The Colla Vella dels Xiquets de Valls won the first place in the 27th edition of the Concurs de Castells, Catalonia’s most important human towers competition. Raising extremely complex towers (in the picture, a ‘3 de 10’ comprising 10 stories), the Colla Vella dethroned the Castellers de Vilafranca, winners of the last seven editions.Heavy rains cause disruption in Catalonia (by ACN)

November 15: Severe weather tops a record-breaking year in rainfall

Flood warnings, chaos for commuters at peak hours, and rainfall levels higher than those of Paris, London or Berlin. 2018 was an exceptional year in terms of rain, both in Barcelona and Catalonia as a whole.

Catalan singer Rosalía wins two Latin Grammys (by Reuters)

November 16: Rosalía wins two Latin Grammys confirming meteoric rise

Catalan artist Rosalía shone at the Latin Grammys ceremony in Los Angeles, winning two prizes for her genre-bending hit ‘Malamente’. Other awards would follow, recognizing ‘El Mal Querer’ album and her mix of flamenco and urban music. But perhaps more importantly, Rosalía’s meteoric rise to stardom was paired both by critics' praise and a huge popularity.

Visitors taking pictures with the mascot of Horrorland, a theme park in Cercs (by Gemma Aleman)

November 17: Horrorland theme park ends successful first season

The "first scream park in southern Europe," located in Cercs, northern Catalonia, received 22,500 visits in its first season—that is, a full house for every single operating day. Promoters recognize Horrorland’s first season has "exceeded the expectations."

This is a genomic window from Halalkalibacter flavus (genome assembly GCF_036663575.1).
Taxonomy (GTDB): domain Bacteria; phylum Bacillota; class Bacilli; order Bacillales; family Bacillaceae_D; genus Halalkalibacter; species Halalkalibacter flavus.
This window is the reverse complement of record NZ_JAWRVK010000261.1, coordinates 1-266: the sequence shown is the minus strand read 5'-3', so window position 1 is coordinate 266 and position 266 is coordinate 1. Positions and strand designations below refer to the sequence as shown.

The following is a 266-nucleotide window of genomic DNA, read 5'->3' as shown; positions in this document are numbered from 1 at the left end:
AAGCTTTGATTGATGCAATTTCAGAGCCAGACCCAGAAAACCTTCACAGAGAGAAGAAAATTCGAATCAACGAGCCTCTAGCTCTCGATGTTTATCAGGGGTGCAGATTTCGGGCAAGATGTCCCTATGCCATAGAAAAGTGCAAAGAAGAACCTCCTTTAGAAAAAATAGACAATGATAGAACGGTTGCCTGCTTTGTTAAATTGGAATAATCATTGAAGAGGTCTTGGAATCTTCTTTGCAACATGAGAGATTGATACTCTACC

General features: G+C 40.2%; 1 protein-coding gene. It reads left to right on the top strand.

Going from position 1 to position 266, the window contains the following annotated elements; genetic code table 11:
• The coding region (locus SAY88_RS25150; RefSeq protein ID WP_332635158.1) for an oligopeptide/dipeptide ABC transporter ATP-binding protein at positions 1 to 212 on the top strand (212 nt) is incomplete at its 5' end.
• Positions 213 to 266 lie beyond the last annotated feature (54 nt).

Jailed Catalan leaders (by Òmnium Cultural)

December 1: Four jailed leaders start hunger strike after leaked photo

Four Catalan leaders in pre-trial jail begin a hunger strike. The reason: denouncing the Constitutional Court’s delay in handling their appeals, which they claim prevents them from bringing their cases to European courts. The announcement was made after the first photo of the male incarcerated officials was made public. Jailed leaders ended the hunger strike two weeks later.

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  • Catalan president Quim Torra in parliament, with yellow ribbons symbolising pro-independence MPs in prison or exiled (by Núria Julià)

  • Catalan president Quim Torra in parliament, with yellow ribbons symbolising pro-independence MPs in prison or exiled (by Núria Julià)